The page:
Lights out checks in
Turning out a light is a simple way to save a electricity. This Saturday evening, from 8:30 to 9:30, hundreds of millions of people around the world will participate in the third International Earth Hour by turning out their lights. Earth Hour is an initiative organized by the World Wildlife Fund as a way to raise awareness about energy conservation. It began in Sydney, Australia in 2007. The following year it spread overseas, including to Martha's Vineyard.
"We were the only part of the U.S. doing it in 2008," says Marnie Stanton, Almanac Coordinator at the Vineyard Conservation Society. She spread the word by going door to door around the Island, telling people about Earth Hour. Last year, the Steamship Authority, Martha's Vineyard Hospital, and all of the Island's municipalities participated by turning off non-essential lights and, in some cases, computers. NStar tracked the difference in wattage use before and during that hour, and Ms. Stanton says that it was substantial.
Climate change awareness and energy conservation aren't the only reasons to unplug and switch off, though. It's may be a way to re-connect with the people around us.
Four months ago, one family in Oak Bluffs decided to have their own weekly lights out night, without even thinking about Earth Hour. Corinna Black, who teaches reading at the Oak Bluffs School, Jason Brescia, who does roofing, and their four-year old son, Walker, live in a small house built in the 1890s.
"One night we were talking about how we love it when the power goes out and we have to find the candles," says Ms. Black recalls. "We go camping for vacations and that's pretty much our idea of fun. We knew that we would never do it unless we made it a set time." So they started to observe their own Lights Out Night every Monday. When they return home for the evening, they simply don't turn anything on. The refrigerator is still running, the water heater stays on, but the lights, computers, and TV stay off until Tuesday morning.
"Walker loves it," Ms. Black says. "He asks for it every day. He says, 'Is tonight Lights Out Night?'" She says that it's a very simple thing to do. "It's not like we have to plan a batch of stuff. We sit at the dinner table longer because we're not rushing off to do anything, and you can't see how messy the house is. We don't watch much TV, but it's great to know that it's not even a discussion that night. Sometimes we bring out board games."
"One Monday, there was a windstorm and the power went out," Ms. Black says. "We had no idea it had happened until a neighbor came by to see if we had electricity."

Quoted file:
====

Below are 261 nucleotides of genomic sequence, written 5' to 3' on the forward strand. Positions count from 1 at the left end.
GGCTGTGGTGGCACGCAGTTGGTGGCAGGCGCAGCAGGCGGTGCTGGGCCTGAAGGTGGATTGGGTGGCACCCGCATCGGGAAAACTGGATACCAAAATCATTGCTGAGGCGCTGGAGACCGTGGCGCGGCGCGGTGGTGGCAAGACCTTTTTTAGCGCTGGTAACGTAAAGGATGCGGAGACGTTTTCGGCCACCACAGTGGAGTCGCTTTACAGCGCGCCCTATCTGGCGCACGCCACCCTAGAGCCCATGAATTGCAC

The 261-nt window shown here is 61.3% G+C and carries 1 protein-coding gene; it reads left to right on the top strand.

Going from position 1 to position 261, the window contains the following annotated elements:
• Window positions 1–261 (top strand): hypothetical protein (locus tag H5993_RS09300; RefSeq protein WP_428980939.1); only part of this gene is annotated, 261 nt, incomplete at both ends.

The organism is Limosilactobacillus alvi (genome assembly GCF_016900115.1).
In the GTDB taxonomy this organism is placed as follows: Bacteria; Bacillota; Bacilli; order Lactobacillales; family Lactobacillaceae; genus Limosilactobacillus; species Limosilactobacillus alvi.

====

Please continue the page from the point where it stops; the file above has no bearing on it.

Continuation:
Other than that chance meeting, they don't talk about it much with their friends. It's a bit like camping, or visiting Ms. Black's parents' camp in Maine, which has no electricity, and had no running water until very recently. "It's all part of our idea of what's fun," she says.
Jean Dupon of Le Grenier restaurant in Vineyard Haven also sees a positive side to power outages. "Those were some of the most romantic times we had at the restaurant," he says. "It doesn't happen as much as it used to, but in the past, we used to have four or five power outages in a summer sometimes. No lights, no music. You could see people just being with people, hugging each other."
Last year, Le Grenier lit the dining room with candles for Earth Hour. "Dinner by candlelight, that will be beautiful," Mr. Dupon says. "It sets a mood. I did it last year, and I will do it again."
Meanwhile, on Saturday from 8 to 9 pm, there will be a night walk at Felix Neck Wildlife Sanctuary to celebrate the darkness. "Our walk is going to focus on wildlife at night," Suzan Bellincampi, director of Felix Neck, explained. "We hope to create community around the idea of shutting out the light, and encourage people to share the evening with others. Some of the wildlife we hope to see are barn owls and woodcocks. It's still too early in the year for bats, but pinkletinks have been reported already. We're hoping for a magical evening under the moonlight, coming together to save energy. There's power in numbers."
Earth Hour's international scope and symbolic power make it a great way to raise consciousness about conserving energy. "All these iconic places, like the Eiffel Tower, have turned their lights out," says Ms. Stanton.
"The message is that conservation is a tremendously powerful tool for society addressing the impacts of global climate change," adds Brendan O'Neill, executive director of VCS. "Even as we look for sustainable sources of energy, we each play an important role in conservation."